I came across a question in a book group on social media the other day: If you were stranded on a desert island, which author's work would you wish you had? The answer bubbled up immediately for me, but I wasn't surprised: Brian Doyle. Has ever a human written such a glorious body of work? His ability to capture the human condition, with the enormous spectrum of emotions we all feel, is almost otherworldly. While you sit in awe of that talent, he'll have you giggling until your stomach hurts; then you'll sit in awe of that talent as well. The world lost a giant of a man: giant heart, giant sense of the absurd, giant worshiper of language, giant wit. Reading One Long River of Song, a book I never expected to hold, was such a comfort. A long, delicious, beautiful book of essays, observations, and wit, rendered in the way only Brian Doyle can, was such a gift. Brian, you are so loved and so missed, and thank you for allowing us the luxury of experiencing your particular magic one more time. Recommended By Dianah H., Powells.com
Synopses & Reviews
A playful and moving book of essays by a "born storyteller" (Seattle Times) who invites us into the miraculous and transcendent moments of the everyday
When Brian Doyle passed away at the age of sixty after a bout with brain cancer, he left behind a cult-like following of devoted readers who regard his writing as one of the best-kept secrets of the twenty-first century. Doyle writes with a delightful sense of wonder about the sanctity of everyday things, and about love and connection in all their forms: spiritual love, brotherly love, romantic love, and even the love of a nine-foot sturgeon.
At a moment when the world can sometimes feel darker than ever, Doyle's writing, which constantly evokes the humor and even bliss that life affords, is a balm. His essays manage to find, again and again, exquisite beauty in the quotidian, whether it's the awe of a child the first time she hears a river, or a husband's whiskers that a grieving widow misses seeing in her sink every morning. Through Doyle's eyes, nothing is dull.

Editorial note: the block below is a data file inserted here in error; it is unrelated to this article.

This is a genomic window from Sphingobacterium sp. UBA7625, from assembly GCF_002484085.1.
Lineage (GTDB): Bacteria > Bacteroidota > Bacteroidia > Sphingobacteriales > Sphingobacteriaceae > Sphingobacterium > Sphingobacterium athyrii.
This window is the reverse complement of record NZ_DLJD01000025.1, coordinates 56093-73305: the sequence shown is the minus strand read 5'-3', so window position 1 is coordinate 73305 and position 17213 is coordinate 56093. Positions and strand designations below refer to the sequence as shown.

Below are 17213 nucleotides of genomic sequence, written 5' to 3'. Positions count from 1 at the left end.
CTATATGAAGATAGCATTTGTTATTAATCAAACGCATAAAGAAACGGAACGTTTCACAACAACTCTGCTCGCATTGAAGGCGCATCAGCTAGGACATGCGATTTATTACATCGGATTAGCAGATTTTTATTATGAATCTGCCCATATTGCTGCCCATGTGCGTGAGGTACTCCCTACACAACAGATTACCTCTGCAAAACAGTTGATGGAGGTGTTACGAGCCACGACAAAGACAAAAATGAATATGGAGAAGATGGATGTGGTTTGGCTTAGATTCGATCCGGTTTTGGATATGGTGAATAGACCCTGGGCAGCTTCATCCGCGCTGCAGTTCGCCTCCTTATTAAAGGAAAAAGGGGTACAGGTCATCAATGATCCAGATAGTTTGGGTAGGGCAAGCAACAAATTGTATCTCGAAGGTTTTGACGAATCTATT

David James Duncan sums up Doyle's sensibilities best in his introduction to the collection: "Brian Doyle lived the pleasure of bearing daily witness to quiet glories hidden in people, places and creatures of little or no size, renown, or commercial value, and he brought inimitably playful or soaring or aching or heartfelt language to his tellings." A life's work, One Long River of Song invites readers to experience joy and wonder in ordinary moments that become, under Doyle's rapturous and exuberant gaze, extraordinary.
"Doyle's curiosity is insatiable and his self-described Celtic-mystic disposition spots the transcendent regularly. As much haunted by the language of James Joyce as the lessons of Jesus, Doyle sees and celebrates what happens every day in each essay of this eclectic collection. This 'best-of' should enlarge his circle of admirers." Publishers Weekly
"A posthumous collection of stunning mystical prose...Doyle's prose is so expansive and dripping with visceral detail that even the briefest vignettes are often a wondrous adventure. This brilliant compendium of spiritual musings will resonate with people of any faith — or of none." Kirkus (Starred Review)
"The essays in One Long River of Song are truly staggering — as close as stones in our palms, and as vast as the sky. Brian Doyle's voice is full of tender pivots, keen wit, and startling joy, summoning all of us to pay more passionate attention to the world." Leslie Jamison, author of the New York Times bestsellers The Empathy Exams and The Recovering
About the Author
Brian Doyle (1956-2017) was born in New York and attended the University of Notre Dame. He worked at U.S. Catholic Magazine, Boston College Magazine and, up until his death, was the editor of Portland Magazine. He wrote a number of novels and works of nonfiction, and his essays appeared in the New York Times, Atlantic Monthly, Harper's Orion, American Scholar, America Magazine, and many more. He won the American Academy of Arts and Letters Award in Literature, the 2017 John Burroughs Medal for Distinguished Nature Writing, the Oregon Book Award, three Pushcart Prizes, among others, and had multiple essays included in Best American Essays.